|The Twisted Climb - a novel for teens, young adults and adults young at heart.|
As a Canadian, I reserve the right unapologetically for being sorry. I'm sorry - for whatever it is that has disturbed the air between us, around us, behind us. You see, being sorry is the Canadian custom.
It's like this:
Sorry if I'm in your way when you walk past me on the street. Also sorry that you're in my way when I walk past you.
Sorry for not keeping the mall entrance door open for an extra second or two as you walk out.
Sorry for my shopping buggy blocking your outstretched arm for that specific jar of jam.
Very sorry. Truly.
And meaning every apologetic syllable. Sor-ry. Tru-ly.
We are so darn polite! It's become the Canadian way.
But being courteous and civil is something I've grown up with - maybe my Irish heritage (sorry, but it's true. There's that sorry again.)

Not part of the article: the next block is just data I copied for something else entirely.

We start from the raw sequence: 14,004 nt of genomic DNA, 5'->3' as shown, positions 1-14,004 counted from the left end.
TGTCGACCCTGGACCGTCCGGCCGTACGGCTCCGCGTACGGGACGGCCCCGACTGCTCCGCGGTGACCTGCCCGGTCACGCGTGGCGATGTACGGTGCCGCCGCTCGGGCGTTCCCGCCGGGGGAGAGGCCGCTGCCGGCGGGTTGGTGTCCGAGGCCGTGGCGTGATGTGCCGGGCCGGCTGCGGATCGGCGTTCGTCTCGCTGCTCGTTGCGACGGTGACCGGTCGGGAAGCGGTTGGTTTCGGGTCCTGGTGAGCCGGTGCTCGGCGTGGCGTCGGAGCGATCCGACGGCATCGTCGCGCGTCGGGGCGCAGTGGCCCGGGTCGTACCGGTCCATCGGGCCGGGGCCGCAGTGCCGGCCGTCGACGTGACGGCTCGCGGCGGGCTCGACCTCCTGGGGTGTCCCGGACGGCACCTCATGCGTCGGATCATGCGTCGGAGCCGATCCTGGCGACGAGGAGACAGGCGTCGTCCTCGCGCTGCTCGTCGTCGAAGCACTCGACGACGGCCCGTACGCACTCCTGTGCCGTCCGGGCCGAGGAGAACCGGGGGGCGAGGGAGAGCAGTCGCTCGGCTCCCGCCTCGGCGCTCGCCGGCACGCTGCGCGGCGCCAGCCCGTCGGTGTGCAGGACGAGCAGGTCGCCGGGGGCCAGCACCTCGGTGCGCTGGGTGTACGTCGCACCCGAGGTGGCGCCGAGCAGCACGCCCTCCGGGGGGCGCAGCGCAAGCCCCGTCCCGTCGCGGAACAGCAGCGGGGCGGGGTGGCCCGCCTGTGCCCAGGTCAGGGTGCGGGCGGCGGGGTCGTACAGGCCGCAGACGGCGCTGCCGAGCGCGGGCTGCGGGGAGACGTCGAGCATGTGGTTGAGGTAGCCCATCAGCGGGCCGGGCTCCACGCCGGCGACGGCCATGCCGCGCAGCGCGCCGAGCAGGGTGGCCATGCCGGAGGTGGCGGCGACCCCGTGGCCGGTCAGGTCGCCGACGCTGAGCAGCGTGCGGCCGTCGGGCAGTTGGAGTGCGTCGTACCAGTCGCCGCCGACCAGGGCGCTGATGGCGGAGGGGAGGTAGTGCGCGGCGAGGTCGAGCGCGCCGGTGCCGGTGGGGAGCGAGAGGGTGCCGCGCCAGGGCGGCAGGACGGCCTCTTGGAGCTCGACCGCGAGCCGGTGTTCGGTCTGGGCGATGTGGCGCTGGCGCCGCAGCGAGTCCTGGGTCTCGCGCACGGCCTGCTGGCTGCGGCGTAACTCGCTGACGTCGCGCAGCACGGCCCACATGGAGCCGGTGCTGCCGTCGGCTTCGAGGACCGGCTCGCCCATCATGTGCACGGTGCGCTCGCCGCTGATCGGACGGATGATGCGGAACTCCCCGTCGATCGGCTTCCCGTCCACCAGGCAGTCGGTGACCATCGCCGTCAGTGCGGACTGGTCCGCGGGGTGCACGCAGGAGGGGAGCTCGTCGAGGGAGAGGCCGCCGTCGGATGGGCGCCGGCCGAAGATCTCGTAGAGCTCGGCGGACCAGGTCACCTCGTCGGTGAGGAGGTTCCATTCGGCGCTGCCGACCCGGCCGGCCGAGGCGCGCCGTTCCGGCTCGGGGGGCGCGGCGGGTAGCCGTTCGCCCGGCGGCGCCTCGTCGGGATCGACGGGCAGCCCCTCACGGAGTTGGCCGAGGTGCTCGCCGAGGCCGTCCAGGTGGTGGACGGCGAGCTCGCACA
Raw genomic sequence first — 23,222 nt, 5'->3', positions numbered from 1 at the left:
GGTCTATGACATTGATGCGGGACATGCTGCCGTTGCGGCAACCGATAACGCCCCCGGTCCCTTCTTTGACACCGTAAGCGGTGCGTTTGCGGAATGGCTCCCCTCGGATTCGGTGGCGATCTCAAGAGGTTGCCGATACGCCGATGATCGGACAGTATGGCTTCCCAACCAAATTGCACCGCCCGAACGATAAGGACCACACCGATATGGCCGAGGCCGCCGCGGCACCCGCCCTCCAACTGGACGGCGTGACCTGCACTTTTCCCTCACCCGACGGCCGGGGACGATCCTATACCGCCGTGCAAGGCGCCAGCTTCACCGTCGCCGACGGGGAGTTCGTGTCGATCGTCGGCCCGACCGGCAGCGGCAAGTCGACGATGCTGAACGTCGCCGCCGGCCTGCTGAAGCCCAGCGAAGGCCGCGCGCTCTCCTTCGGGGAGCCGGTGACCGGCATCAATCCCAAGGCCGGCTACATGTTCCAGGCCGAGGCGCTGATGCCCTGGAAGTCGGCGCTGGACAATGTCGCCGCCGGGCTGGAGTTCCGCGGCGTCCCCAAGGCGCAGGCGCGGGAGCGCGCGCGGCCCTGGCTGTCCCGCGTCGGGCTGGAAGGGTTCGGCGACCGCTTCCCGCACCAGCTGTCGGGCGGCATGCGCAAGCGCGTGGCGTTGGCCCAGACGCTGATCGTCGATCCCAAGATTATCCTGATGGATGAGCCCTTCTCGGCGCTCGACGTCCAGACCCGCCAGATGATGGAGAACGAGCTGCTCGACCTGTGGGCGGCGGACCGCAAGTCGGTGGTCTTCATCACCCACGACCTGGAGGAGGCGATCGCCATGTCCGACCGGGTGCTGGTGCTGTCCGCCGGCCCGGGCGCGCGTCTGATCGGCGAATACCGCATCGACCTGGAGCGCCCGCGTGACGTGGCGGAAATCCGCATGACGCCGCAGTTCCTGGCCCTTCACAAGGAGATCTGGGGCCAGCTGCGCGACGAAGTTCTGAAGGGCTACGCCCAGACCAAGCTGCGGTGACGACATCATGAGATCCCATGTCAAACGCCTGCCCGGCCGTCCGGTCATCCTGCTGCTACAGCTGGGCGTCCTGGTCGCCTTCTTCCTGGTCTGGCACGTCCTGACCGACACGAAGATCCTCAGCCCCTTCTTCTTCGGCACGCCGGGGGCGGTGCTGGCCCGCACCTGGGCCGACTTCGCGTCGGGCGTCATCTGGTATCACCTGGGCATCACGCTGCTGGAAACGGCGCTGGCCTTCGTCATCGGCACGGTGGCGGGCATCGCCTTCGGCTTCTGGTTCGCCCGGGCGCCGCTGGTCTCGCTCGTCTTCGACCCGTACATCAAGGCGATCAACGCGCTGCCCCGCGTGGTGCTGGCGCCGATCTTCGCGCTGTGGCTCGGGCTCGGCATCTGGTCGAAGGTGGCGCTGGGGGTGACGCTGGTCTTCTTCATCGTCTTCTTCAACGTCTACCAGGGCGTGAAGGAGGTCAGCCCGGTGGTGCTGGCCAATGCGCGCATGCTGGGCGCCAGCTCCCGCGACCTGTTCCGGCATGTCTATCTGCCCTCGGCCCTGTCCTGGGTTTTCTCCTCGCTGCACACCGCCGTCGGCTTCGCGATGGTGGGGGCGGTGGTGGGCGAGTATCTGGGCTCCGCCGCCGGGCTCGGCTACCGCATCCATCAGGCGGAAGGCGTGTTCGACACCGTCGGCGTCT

And being sorry - or is it really being humble or kind or polite? - is something that I tried to engrain in my three children, too.
I believe I've succeeded when my son opens the door for me. When he says sorry for not calling more frequently. I believe I've succeeded when my other son helps me put on my coat. And says sorry for not calling more frequently. And I believe I've succeeded when my daughter says sorry for calling me so frequently. Aren't these great things to be sorry for?
It's a very nice thing to offer loved ones and strangers alike kindness instead of rudeness. Perhaps it's the Canadian in me? It really is like this. Sorry if you don't agree. So sorry. Truly!
I am grateful for the support from colleagues and readers alike. Thank you!
The Twisted Climb
A novel for teens, young adults and adults young at heart.
Twitter @JCKavanagh1 (Author J.C. Kavanagh)